There were those Israelites who denied Him as to Who He was, both in their words, and in their deeds...

    Matthew 16:1 The Pharisees also with the Sadducees came, and tempting desired him that he would shew them a sign from heaven. 16:2 He answered and said unto them, When it is evening, ye say, It will be fair weather: for the sky is red. 16:3 And in the morning, It will be foul weather to day: for the sky is red and lowring. O ye hypocrites, ye can discern the face of the sky; but can ye not discern the signs of the times? 16:4 A wicked and adulterous generation seeketh after a sign; and there shall no sign be given unto it, but the sign of the prophet Jonas. And he left them, and departed. 16:5 And when his disciples were come to the other side, they had forgotten to take bread. 16:6 Then Jesus said unto them, Take heed and beware of the leaven of the Pharisees and of the Sadducees.

    16:12 Then understood they how that he bade them not beware of the leaven of bread, but of the doctrine of the Pharisees and of the Sadducees.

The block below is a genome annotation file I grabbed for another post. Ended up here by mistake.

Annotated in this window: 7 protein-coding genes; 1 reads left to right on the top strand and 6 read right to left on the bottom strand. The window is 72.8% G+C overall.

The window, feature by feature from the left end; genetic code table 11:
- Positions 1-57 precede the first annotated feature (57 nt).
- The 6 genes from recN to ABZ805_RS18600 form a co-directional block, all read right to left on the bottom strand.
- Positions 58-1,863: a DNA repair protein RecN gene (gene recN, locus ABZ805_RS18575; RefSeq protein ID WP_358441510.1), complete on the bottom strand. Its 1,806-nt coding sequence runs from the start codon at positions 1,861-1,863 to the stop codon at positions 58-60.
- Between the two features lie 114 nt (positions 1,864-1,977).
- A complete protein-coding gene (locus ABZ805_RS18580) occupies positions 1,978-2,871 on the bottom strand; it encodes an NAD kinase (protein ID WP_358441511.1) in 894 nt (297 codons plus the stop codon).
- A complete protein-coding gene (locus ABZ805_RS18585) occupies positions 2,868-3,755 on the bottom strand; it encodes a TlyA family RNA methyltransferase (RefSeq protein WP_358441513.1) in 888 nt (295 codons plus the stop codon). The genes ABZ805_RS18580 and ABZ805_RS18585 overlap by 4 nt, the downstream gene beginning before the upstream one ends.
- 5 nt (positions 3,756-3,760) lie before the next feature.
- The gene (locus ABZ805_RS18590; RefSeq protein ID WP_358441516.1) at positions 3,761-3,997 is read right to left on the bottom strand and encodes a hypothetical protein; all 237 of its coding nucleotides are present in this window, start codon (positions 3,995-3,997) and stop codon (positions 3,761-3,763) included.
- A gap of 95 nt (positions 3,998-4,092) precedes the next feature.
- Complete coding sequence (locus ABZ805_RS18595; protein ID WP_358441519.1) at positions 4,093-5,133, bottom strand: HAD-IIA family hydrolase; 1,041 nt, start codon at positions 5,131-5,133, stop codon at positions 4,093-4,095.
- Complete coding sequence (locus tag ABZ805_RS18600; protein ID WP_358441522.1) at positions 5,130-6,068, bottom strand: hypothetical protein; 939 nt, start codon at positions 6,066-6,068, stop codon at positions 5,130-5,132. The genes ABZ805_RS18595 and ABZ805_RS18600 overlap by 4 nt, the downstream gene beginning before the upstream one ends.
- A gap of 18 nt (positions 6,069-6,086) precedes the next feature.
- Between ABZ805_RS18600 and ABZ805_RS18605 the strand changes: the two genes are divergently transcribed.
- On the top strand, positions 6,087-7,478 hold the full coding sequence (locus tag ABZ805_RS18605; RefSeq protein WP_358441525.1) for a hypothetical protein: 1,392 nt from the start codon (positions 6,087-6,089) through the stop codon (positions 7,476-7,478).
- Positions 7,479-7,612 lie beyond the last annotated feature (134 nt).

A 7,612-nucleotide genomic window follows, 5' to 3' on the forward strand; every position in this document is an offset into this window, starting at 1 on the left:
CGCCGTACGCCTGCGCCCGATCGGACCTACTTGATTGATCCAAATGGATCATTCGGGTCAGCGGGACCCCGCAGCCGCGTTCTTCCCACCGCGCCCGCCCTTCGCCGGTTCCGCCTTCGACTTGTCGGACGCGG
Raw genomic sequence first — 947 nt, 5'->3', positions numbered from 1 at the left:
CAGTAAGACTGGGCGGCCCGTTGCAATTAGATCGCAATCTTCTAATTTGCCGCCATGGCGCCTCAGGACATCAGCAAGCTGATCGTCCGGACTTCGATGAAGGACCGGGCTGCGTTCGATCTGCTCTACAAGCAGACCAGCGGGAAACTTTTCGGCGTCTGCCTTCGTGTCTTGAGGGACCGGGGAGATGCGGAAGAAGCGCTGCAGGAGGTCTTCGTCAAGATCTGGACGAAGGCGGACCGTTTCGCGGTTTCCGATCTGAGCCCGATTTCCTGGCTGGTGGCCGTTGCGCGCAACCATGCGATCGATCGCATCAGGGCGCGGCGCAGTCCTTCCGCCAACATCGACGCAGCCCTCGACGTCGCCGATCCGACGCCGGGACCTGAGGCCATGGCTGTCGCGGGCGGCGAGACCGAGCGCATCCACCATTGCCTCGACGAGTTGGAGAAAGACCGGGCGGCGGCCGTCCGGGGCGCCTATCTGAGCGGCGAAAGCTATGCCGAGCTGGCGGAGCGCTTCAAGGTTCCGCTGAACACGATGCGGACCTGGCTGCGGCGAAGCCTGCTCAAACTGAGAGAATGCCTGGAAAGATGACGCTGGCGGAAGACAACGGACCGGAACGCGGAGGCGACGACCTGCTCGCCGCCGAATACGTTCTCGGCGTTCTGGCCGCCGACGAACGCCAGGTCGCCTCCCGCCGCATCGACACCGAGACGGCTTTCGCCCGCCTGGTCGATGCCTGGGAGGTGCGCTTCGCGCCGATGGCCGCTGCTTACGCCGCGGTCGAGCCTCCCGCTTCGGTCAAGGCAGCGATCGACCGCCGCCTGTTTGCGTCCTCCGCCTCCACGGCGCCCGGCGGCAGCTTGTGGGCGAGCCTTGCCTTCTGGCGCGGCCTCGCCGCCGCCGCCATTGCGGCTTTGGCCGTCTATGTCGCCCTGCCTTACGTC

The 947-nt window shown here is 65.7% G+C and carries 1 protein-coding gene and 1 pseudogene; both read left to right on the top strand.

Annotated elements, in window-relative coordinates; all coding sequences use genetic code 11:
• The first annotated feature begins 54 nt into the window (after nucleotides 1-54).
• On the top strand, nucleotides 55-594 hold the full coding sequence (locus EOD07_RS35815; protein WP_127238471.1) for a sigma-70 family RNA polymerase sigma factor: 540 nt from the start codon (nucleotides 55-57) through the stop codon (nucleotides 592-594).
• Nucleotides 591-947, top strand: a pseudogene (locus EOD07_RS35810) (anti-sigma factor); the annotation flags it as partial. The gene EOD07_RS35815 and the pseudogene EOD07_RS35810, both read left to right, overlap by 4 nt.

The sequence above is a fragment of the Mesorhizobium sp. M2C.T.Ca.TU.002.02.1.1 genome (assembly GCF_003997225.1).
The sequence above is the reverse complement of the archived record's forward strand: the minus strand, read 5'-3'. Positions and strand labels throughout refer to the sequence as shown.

And there were those Israelites who acknowledged or confessed Him as to Who He was, both in their words and in their deeds..

    We read of them also, in this same chapter...

    16:13 When Jesus came into the coasts of Caesarea Philippi, he asked his disciples, saying, Whom do men say that I the Son of man am? 16:14 And they said, Some say that thou art John the Baptist: some, Elias; and others, Jeremias, or one of the prophets. 16:15 He saith unto them, But whom say ye that I am? 16:16 And Simon Peter answered and said, Thou art the Christ, the Son of the living God. 16:17 And Jesus answered and said unto him, Blessed art thou, Simon Barjona: for flesh and blood hath not revealed it unto thee, but my Father which is in heaven. 16:18 And I say also unto thee, That thou art Peter, and upon this rock I will build my church; and the gates of hell shall not prevail against it. 16:19 And I will give unto thee the keys of the kingdom of heaven: and whatsoever thou shalt bind on earth shall be bound in heaven: and whatsoever thou shalt loose on earth shall be loosed in heaven.